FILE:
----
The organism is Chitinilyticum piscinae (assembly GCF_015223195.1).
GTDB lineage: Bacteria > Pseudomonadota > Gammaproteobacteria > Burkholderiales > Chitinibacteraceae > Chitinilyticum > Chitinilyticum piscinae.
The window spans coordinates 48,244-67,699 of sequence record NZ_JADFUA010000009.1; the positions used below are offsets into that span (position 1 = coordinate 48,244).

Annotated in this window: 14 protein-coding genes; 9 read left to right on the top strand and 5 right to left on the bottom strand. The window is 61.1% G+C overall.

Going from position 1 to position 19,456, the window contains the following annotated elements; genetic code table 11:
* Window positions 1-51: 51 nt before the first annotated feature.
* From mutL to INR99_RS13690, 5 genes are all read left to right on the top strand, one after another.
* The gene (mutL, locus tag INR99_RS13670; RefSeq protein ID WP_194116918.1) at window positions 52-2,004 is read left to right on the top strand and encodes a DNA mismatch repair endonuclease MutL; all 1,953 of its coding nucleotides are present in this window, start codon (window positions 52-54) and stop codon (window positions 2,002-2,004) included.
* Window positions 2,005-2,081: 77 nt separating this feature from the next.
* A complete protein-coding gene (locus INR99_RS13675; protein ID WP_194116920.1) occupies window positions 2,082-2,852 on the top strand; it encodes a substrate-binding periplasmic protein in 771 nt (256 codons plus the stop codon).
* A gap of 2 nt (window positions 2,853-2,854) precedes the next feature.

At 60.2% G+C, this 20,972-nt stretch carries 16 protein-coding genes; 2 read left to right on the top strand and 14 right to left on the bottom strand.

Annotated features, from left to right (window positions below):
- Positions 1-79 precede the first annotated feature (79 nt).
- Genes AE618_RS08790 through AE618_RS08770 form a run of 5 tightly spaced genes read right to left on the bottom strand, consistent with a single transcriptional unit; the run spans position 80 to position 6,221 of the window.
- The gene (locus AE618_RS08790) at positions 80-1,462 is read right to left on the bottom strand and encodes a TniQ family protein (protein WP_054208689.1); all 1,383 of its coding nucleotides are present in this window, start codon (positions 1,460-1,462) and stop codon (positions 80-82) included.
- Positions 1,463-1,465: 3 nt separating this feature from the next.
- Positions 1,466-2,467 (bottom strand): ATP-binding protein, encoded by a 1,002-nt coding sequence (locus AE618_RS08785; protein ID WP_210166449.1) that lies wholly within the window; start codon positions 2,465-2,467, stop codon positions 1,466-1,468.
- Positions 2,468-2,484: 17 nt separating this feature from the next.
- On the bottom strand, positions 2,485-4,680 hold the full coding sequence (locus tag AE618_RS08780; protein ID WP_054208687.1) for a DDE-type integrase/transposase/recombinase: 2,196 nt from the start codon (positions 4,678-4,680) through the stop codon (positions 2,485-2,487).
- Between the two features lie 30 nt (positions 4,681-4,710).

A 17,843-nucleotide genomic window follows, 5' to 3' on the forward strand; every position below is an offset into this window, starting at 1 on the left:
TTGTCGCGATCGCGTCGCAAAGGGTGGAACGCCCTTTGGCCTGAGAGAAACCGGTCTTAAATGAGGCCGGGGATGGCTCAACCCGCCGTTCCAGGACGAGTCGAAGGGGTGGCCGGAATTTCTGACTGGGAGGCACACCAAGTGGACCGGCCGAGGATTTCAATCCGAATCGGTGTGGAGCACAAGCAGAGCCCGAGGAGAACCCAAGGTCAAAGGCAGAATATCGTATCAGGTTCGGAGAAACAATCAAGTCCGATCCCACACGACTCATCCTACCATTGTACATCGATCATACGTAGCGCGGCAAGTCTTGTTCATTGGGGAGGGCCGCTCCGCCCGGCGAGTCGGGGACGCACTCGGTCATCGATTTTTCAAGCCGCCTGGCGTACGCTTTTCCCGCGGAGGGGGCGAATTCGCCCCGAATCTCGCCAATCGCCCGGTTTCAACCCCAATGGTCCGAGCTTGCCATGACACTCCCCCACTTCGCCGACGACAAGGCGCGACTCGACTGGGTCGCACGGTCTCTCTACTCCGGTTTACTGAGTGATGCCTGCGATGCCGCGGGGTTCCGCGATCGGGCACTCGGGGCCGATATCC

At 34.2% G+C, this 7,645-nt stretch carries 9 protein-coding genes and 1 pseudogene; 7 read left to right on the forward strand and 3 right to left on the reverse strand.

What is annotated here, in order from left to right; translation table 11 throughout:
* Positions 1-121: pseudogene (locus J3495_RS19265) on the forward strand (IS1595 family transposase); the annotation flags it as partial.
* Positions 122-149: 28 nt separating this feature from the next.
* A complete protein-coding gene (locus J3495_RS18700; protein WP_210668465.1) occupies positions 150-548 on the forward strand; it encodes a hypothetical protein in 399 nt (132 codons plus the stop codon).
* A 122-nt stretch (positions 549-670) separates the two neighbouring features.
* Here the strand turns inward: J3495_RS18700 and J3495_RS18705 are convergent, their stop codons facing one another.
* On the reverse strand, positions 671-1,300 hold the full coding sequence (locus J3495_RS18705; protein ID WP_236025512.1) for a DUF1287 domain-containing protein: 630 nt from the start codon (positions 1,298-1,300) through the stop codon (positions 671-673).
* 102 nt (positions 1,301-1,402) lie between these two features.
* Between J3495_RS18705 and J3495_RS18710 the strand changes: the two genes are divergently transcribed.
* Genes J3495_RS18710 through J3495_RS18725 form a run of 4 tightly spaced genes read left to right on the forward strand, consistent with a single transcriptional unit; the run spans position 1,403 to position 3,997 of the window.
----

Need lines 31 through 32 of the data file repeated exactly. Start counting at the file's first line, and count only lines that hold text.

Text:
* On the reverse strand, positions 671-1,300 hold the full coding sequence (locus J3495_RS18705; protein ID WP_236025512.1) for a DUF1287 domain-containing protein: 630 nt from the start codon (positions 1,298-1,300) through the stop codon (positions 671-673).
* 102 nt (positions 1,301-1,402) lie between these two features.